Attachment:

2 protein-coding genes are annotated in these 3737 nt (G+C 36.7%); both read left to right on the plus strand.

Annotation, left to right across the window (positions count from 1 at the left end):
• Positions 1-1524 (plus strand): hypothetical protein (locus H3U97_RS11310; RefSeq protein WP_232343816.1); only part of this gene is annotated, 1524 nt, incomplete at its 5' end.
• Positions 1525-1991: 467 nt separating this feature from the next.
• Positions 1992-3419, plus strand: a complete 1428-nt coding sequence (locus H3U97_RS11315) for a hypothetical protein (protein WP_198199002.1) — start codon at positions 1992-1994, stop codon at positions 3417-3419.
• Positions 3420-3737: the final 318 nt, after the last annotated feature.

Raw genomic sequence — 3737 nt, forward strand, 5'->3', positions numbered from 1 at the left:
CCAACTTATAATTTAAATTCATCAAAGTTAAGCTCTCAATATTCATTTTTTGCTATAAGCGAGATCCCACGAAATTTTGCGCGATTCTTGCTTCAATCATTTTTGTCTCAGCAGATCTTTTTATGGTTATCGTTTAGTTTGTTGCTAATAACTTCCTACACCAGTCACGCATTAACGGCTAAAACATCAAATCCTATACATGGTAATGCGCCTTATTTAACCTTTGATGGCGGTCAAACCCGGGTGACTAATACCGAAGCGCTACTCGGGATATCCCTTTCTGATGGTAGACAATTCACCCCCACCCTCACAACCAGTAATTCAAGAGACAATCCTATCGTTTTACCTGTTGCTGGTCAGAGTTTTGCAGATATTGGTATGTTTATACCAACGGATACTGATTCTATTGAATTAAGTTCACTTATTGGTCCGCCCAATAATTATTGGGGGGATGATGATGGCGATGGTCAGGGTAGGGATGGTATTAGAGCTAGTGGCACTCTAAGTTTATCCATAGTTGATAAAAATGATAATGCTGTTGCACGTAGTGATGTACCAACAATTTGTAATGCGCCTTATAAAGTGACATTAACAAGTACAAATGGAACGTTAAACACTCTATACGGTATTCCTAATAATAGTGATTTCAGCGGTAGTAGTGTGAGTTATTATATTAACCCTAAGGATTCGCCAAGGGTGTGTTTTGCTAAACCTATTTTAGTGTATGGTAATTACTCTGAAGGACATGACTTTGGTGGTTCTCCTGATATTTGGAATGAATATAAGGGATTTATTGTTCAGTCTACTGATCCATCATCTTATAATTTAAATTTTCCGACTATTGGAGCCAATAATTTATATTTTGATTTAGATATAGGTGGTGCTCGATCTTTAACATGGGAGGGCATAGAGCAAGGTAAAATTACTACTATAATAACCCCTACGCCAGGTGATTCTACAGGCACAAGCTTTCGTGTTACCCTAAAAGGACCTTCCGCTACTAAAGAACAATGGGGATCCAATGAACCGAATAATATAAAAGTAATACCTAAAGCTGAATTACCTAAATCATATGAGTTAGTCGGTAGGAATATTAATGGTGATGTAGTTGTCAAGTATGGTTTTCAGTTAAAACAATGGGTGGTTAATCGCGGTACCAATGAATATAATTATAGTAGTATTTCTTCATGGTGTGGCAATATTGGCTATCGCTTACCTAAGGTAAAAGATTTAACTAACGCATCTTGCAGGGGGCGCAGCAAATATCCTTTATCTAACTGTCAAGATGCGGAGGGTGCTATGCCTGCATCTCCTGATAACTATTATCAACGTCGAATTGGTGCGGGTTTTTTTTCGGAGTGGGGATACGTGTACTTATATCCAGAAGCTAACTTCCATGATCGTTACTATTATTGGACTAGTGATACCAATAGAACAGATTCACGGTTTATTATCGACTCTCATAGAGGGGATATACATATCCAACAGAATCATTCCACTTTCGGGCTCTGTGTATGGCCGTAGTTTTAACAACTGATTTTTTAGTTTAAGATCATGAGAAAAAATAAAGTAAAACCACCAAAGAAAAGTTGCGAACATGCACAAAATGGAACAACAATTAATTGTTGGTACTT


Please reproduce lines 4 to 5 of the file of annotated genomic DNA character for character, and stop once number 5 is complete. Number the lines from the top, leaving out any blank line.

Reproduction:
• Positions 1525-1991: 467 nt separating this feature from the next.
• Positions 1992-3419, plus strand: a complete 1428-nt coding sequence (locus H3U97_RS11315) for a hypothetical protein (protein WP_198199002.1) — start codon at positions 1992-1994, stop codon at positions 3417-3419.